A simple, yet grossly underutilized tool is ESAB’s VCM Victor tractor. “It’s still around and still popular,” says Scherm. “But people don’t realize that same system, they see the oxy fuel torch on, we’ve designed the plasma torches to the exact same diameter for the VCM track, so they’re interchangeable. With it, you can pre-set your speed and set the position to a fixed point to cut and bevel. You can do a zig-zag motion and there are a lot of little things you can optimize with your cutting, welding, or gouging.”

With such a mechanized system not only do you get a cleaner line, but it has speed advantages for both cutting processes. “Speed is the name of the game when it comes to cost. The cost of the cut is not in the oxy fuel or the plasma, but in how long the operator stands there and holds the button,” says Scherm. “With thin, 10 gauge, 1/8-inch material, the cutting can be as much as 10 times faster with plasma. At that thickness you can travel 100-inches per minute. With oxy fuel, the fastest speed you can travel is at the 20 to 24-inch per minute range. Any faster than that and you risk losing the cut because you’re trusting that oxy fuel magic is happening. That chemical reaction that causes the cut to happen—oxidation—must have time. Although it seems to happen quickly, it’s still slower compared to plasma.”

Another advantage of plasma cutting technology, according to Tucker, is that it’s safer. “There’s no flammable or explosive gas present. It’s also incredibly simple to use compared to oxy fuel. To be a good oxy fuel operator, it’s kind of an art form. I’ve seen fantastic oxy fuel cuts, but it takes a lot of training and practice to get that good. I can literally make anybody a good plasma operator in five minutes, it’s that easy to use,” he says.

“And with plasma advancements, we now have a single-piece cartridge consumable that automatically sets up the machine and the process — the amperage, cut mode, air pressure, etc., ” says Tucker. “The cartridges replaced a five-piece stack up, previously needed for handheld or mechanized plasma cutting applications. For the Powermax SYNC series (65- to 105-amp process), you can change the cartridge in 1/6th of the time it took with previous models. That means more cutting time, and once the cartridge is placed on the torch, it uses RFID technology to send messages to the torch and power supply to choose the correct settings automatically. That means no chance for errors like choosing the wrong setting or mixing up the consumables.”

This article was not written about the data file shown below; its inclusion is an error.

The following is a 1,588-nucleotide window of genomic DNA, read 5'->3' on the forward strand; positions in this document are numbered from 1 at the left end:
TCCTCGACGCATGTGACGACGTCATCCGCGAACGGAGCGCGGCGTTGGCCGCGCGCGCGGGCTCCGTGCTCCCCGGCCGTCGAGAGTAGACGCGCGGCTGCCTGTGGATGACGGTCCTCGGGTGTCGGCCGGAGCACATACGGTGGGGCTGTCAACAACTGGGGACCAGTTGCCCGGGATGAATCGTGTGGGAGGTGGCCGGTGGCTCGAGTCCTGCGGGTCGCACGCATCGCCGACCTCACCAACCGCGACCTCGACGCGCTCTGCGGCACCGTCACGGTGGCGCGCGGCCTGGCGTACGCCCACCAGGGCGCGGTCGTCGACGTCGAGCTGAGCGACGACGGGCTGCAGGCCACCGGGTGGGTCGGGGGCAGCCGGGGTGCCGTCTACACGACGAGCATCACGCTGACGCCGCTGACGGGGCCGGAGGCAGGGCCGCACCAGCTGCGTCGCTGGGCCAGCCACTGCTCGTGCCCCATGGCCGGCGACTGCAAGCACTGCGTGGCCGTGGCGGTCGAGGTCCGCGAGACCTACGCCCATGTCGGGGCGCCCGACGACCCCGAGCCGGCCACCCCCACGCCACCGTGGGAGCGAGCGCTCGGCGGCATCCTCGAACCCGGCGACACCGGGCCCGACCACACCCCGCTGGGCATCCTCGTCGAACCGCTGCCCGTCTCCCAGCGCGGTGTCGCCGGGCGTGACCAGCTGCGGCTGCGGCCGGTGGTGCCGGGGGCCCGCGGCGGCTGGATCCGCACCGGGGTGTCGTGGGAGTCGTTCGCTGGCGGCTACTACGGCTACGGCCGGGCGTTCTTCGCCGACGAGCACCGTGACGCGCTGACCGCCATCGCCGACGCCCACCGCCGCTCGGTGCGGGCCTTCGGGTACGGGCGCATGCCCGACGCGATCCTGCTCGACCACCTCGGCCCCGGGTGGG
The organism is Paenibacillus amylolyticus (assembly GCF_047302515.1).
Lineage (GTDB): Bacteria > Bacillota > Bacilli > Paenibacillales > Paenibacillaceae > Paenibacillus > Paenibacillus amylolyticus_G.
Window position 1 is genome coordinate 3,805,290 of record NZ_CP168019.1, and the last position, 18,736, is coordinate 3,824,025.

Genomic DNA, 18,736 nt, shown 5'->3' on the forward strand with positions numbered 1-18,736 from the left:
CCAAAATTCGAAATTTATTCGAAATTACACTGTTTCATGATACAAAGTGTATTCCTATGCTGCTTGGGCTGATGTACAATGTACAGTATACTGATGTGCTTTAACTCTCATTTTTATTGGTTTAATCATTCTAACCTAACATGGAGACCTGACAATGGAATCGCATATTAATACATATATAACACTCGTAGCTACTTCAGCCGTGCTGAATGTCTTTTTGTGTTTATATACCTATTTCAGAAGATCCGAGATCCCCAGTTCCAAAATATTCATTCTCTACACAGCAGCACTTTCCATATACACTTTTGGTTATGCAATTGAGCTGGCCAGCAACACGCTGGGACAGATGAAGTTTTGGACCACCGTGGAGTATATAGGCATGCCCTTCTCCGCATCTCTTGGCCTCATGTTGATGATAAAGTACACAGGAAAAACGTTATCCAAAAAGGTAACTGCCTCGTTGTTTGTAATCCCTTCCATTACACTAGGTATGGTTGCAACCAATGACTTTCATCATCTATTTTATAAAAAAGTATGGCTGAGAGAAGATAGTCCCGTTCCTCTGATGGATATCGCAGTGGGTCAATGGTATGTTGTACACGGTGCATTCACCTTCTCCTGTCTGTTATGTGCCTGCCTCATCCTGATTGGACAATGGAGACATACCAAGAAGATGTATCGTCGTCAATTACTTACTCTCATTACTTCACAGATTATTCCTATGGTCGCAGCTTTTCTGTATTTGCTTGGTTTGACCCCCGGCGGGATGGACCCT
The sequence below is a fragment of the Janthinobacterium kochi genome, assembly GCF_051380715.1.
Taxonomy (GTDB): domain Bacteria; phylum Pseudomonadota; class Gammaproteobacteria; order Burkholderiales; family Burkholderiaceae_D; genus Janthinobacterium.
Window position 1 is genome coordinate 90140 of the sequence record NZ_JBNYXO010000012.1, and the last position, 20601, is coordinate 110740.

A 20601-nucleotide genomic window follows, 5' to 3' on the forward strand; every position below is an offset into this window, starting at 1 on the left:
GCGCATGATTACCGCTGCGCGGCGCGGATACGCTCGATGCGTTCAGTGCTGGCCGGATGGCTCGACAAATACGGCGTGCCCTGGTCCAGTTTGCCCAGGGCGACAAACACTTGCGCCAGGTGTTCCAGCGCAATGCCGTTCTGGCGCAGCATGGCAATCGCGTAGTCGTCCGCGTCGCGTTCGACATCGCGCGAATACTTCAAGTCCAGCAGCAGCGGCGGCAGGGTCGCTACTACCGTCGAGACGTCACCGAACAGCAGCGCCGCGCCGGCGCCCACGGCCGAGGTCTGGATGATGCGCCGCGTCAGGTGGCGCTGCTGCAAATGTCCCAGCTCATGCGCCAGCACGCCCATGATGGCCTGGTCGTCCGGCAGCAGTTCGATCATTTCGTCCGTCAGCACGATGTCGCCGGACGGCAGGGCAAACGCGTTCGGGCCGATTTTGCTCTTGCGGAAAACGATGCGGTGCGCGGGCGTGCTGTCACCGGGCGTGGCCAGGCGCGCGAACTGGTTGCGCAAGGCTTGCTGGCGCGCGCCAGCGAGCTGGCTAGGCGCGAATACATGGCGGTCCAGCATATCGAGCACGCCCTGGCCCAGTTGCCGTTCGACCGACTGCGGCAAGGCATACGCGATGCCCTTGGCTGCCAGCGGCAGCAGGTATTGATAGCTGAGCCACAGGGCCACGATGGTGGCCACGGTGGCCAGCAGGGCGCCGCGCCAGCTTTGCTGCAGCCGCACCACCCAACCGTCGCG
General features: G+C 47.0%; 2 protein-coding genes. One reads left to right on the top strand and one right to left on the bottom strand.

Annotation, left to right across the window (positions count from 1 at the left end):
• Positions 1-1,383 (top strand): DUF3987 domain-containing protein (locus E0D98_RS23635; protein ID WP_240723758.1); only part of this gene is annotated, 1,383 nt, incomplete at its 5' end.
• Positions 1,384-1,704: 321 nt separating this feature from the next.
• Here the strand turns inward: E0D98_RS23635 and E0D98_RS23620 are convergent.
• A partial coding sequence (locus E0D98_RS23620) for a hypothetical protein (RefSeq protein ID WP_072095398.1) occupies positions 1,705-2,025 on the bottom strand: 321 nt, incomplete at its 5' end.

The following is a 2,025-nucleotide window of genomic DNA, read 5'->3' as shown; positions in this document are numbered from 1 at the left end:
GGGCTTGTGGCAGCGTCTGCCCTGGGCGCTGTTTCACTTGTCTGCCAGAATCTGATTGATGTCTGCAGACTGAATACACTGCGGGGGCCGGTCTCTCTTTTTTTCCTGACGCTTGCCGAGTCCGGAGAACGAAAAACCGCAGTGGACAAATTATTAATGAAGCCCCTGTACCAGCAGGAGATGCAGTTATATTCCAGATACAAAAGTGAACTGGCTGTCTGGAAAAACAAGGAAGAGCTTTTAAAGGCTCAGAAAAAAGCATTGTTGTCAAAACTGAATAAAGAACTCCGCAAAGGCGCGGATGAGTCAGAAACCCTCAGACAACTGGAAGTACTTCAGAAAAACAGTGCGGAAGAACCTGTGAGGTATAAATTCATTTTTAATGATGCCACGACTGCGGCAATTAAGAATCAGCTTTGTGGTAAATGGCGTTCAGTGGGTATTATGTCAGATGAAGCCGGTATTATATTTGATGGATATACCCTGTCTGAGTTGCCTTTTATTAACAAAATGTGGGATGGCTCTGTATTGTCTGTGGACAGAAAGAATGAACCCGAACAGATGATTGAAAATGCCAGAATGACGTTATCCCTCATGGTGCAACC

These cartridge consumables also track usage, like arc starts, transfers and cutting time, making it easier for operators to know when to replace the cartridge as well as optimize their own performance. “You can still base consumable change-out on the cut quality, but with a standard five pieces, those parts don’t wear at the same rates so you need to do routine visual checks. It is hard to know when to change the swirl ring and if you do not change it in time, your cut quality suffers,” says Tucker. “With a cartridge, you don’t need to think about wear rates or consumable schedules. 

Nicoll says you also need to consider the consumables required for oxy fuel. “The simplicity of the technology is that you have the cutting torch and the typical thing that would need to be replaced would be the nozzle, which often lasts a couple of years. If you look at plasma, the cutting tip, swirl ring, electrode, drag shield, etc. are all consumables that you replace on a regular basis if you use the technology frequently,” he says.

Another cost consideration regarding oxy fuel is the burning fuel used. Typically oxy acetylene is the most common combination. But it’s not the cheapest option and supply can be an issue. “You can use propane, which is the cheapest option you’ll find. Some use natural gas or MAPP. But acetylene will give you a more refined flame allowing you to cut thinner materials without getting much distortion, whereas with natural gas or propane, the flame is going to be spread out more, causing more distortion. But if you’re cutting a three-inch piece of metal, the propane will help you distribute that heat more evenly through the thickness of the metal,” says Nicoll.

Tucker adds that when people say they are going to dump their oxy fuel once they get a plasma, he always mentions there is a place for oxyfuel. “If a shop does any heating, they’ll need it. “What if you have a bolt stuck and want to heat it up to break it free? Plasma will cut and gouge, but it can’t heat. And you can do other things with oxy such as braising and welding. There really is a place for both technologies, but make sure you are taking advantage of their strengths,” he emphasizes.

“Oxy fuel is more versatile in that way. But with plasma, on the other hand, you can also do etching and gouging, it just depends on your amperage settings. There are a lot of things between the two technologies that can use one or the other, but not both. So instead of having a ‘one size fits all’, there’s definitely a need for both on the shop floor.” SMT